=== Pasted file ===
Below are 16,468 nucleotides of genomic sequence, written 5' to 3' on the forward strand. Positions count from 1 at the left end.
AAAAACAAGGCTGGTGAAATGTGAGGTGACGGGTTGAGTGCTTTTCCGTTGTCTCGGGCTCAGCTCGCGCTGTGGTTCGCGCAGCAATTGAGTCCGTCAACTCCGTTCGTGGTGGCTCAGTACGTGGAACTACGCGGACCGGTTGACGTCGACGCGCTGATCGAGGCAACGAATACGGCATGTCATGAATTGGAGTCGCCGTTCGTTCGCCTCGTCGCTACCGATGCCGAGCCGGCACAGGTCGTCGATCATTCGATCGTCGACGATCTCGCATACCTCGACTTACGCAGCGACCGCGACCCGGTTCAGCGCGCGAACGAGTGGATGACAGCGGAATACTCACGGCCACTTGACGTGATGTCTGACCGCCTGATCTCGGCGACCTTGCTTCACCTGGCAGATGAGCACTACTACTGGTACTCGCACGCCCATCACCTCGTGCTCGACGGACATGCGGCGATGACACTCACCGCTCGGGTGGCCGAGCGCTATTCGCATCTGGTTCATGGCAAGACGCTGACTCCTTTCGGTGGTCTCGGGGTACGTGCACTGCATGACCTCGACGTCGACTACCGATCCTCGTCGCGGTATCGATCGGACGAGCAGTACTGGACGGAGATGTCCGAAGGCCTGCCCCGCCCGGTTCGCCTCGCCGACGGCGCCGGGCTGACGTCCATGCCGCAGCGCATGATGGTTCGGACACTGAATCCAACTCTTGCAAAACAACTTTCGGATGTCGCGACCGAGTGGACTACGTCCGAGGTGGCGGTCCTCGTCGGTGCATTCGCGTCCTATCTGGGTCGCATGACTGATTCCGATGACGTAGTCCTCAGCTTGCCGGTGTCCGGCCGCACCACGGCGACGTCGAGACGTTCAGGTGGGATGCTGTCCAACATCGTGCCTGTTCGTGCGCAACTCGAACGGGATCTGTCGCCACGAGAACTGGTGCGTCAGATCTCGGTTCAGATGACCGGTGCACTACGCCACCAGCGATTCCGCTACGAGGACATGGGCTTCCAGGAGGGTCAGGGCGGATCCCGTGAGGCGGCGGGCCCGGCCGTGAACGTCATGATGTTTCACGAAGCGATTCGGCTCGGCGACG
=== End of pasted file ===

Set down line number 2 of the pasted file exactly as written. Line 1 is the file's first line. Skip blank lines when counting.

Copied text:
AAAAACAAGGCTGGTGAAATGTGAGGTGACGGGTTGAGTGCTTTTCCGTTGTCTCGGGCTCAGCTCGCGCTGTGGTTCGCGCAGCAATTGAGTCCGTCAACTCCGTTCGTGGTGGCTCAGTACGTGGAACTACGCGGACCGGTTGACGTCGACGCGCTGATCGAGGCAACGAATACGGCATGTCATGAATTGGAGTCGCCGTTCGTTCGCCTCGTCGCTACCGATGCCGAGCCGGCACAGGTCGTCGATCATTCGATCGTCGACGATCTCGCATACCTCGACTTACGCAGCGACCGCGACCCGGTTCAGCGCGCGAACGAGTGGATGACAGCGGAATACTCACGGCCACTTGACGTGATGTCTGACCGCCTGATCTCGGCGACCTTGCTTCACCTGGCAGATGAGCACTACTACTGGTACTCGCACGCCCATCACCTCGTGCTCGACGGACATGCGGCGATGACACTCACCGCTCGGGTGGCCGAGCGCTATTCGCATCTGGTTCATGGCAAGACGCTGACTCCTTTCGGTGGTCTCGGGGTACGTGCACTGCATGACCTCGACGTCGACTACCGATCCTCGTCGCGGTATCGATCGGACGAGCAGTACTGGACGGAGATGTCCGAAGGCCTGCCCCGCCCGGTTCGCCTCGCCGACGGCGCCGGGCTGACGTCCATGCCGCAGCGCATGATGGTTCGGACACTGAATCCAACTCTTGCAAAACAACTTTCGGATGTCGCGACCGAGTGGACTACGTCCGAGGTGGCGGTCCTCGTCGGTGCATTCGCGTCCTATCTGGGTCGCATGACTGATTCCGATGACGTAGTCCTCAGCTTGCCGGTGTCCGGCCGCACCACGGCGACGTCGAGACGTTCAGGTGGGATGCTGTCCAACATCGTGCCTGTTCGTGCGCAACTCGAACGGGATCTGTCGCCACGAGAACTGGTGCGTCAGATCTCGGTTCAGATGACCGGTGCACTACGCCACCAGCGATTCCGCTACGAGGACATGGGCTTCCAGGAGGGTCAGGGCGGATCCCGTGAGGCGGCGGGCCCGGCCGTGAACGTCATGATGTTTCACGAAGCGATTCGGCTCGGCGACG